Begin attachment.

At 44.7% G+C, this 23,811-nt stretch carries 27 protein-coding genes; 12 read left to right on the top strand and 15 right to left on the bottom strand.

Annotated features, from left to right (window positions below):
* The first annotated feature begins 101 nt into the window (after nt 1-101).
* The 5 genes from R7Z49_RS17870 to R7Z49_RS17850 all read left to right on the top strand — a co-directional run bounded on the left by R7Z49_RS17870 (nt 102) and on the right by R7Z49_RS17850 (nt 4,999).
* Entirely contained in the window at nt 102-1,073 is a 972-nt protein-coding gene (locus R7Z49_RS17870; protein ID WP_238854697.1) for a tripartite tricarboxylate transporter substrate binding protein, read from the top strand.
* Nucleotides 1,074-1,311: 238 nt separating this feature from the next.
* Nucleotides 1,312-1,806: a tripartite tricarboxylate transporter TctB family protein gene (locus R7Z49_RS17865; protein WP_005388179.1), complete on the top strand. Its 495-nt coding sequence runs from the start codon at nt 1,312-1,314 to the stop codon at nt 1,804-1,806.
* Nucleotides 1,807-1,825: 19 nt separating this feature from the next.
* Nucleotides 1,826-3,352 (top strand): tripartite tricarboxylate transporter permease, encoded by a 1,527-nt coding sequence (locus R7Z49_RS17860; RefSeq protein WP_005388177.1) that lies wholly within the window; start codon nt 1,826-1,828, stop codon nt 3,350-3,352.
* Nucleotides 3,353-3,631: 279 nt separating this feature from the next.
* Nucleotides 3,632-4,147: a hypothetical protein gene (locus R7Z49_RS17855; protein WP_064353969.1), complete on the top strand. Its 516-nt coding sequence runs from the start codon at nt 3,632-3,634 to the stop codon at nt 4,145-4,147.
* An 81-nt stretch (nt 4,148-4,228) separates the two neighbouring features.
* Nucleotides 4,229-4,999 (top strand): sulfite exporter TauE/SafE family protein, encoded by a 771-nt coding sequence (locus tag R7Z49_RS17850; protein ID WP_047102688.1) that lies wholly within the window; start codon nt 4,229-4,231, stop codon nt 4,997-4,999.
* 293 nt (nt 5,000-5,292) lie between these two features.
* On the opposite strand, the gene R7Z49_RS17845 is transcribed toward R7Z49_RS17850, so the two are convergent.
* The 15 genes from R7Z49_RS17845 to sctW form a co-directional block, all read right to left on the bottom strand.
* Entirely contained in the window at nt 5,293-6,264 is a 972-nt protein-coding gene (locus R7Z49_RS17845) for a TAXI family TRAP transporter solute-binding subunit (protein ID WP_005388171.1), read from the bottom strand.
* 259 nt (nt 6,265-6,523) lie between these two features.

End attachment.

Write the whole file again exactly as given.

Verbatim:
At 44.7% G+C, this 23,811-nt stretch carries 27 protein-coding genes; 12 read left to right on the top strand and 15 right to left on the bottom strand.

Annotated features, from left to right (window positions below):
* The first annotated feature begins 101 nt into the window (after nt 1-101).
* The 5 genes from R7Z49_RS17870 to R7Z49_RS17850 all read left to right on the top strand — a co-directional run bounded on the left by R7Z49_RS17870 (nt 102) and on the right by R7Z49_RS17850 (nt 4,999).
* Entirely contained in the window at nt 102-1,073 is a 972-nt protein-coding gene (locus R7Z49_RS17870; protein ID WP_238854697.1) for a tripartite tricarboxylate transporter substrate binding protein, read from the top strand.
* Nucleotides 1,074-1,311: 238 nt separating this feature from the next.
* Nucleotides 1,312-1,806: a tripartite tricarboxylate transporter TctB family protein gene (locus R7Z49_RS17865; protein WP_005388179.1), complete on the top strand. Its 495-nt coding sequence runs from the start codon at nt 1,312-1,314 to the stop codon at nt 1,804-1,806.
* Nucleotides 1,807-1,825: 19 nt separating this feature from the next.
* Nucleotides 1,826-3,352 (top strand): tripartite tricarboxylate transporter permease, encoded by a 1,527-nt coding sequence (locus R7Z49_RS17860; RefSeq protein WP_005388177.1) that lies wholly within the window; start codon nt 1,826-1,828, stop codon nt 3,350-3,352.
* Nucleotides 3,353-3,631: 279 nt separating this feature from the next.
* Nucleotides 3,632-4,147: a hypothetical protein gene (locus R7Z49_RS17855; protein WP_064353969.1), complete on the top strand. Its 516-nt coding sequence runs from the start codon at nt 3,632-3,634 to the stop codon at nt 4,145-4,147.
* An 81-nt stretch (nt 4,148-4,228) separates the two neighbouring features.
* Nucleotides 4,229-4,999 (top strand): sulfite exporter TauE/SafE family protein, encoded by a 771-nt coding sequence (locus tag R7Z49_RS17850; protein ID WP_047102688.1) that lies wholly within the window; start codon nt 4,229-4,231, stop codon nt 4,997-4,999.
* 293 nt (nt 5,000-5,292) lie between these two features.
* On the opposite strand, the gene R7Z49_RS17845 is transcribed toward R7Z49_RS17850, so the two are convergent.
* The 15 genes from R7Z49_RS17845 to sctW form a co-directional block, all read right to left on the bottom strand.
* Entirely contained in the window at nt 5,293-6,264 is a 972-nt protein-coding gene (locus R7Z49_RS17845) for a TAXI family TRAP transporter solute-binding subunit (protein ID WP_005388171.1), read from the bottom strand.
* 259 nt (nt 6,265-6,523) lie between these two features.